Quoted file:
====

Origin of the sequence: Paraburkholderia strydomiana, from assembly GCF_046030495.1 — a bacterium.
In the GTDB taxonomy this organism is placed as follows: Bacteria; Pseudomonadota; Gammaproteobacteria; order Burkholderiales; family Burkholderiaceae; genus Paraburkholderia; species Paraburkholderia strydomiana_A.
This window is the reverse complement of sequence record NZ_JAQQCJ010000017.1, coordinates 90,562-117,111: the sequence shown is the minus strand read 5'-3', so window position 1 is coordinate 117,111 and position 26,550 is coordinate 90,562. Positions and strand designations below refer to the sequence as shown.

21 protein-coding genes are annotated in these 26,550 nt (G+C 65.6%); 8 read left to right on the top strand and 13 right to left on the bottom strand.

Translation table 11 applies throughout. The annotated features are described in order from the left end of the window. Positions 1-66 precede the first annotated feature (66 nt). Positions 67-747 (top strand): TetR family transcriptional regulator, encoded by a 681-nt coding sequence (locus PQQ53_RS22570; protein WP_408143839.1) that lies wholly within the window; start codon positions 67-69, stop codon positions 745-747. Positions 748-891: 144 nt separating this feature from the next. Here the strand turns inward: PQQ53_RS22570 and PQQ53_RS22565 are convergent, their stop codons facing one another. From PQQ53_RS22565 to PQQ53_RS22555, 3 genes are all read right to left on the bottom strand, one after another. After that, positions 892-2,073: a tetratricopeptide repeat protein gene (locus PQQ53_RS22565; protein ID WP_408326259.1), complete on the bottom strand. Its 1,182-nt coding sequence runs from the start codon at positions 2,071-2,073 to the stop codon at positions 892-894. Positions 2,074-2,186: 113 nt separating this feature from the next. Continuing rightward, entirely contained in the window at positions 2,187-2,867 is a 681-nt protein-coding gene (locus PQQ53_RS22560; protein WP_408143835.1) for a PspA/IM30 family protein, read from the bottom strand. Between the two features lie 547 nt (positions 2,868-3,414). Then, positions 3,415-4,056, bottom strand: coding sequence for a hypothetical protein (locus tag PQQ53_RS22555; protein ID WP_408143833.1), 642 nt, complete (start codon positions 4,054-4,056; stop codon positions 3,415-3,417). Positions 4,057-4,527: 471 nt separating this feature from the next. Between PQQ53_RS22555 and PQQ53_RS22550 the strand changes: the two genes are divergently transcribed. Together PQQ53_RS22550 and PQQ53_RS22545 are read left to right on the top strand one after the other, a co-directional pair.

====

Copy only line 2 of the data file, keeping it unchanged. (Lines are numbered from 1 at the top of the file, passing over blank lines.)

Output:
In the GTDB taxonomy this organism is placed as follows: Bacteria; Pseudomonadota; Gammaproteobacteria; order Burkholderiales; family Burkholderiaceae; genus Paraburkholderia; species Paraburkholderia strydomiana_A.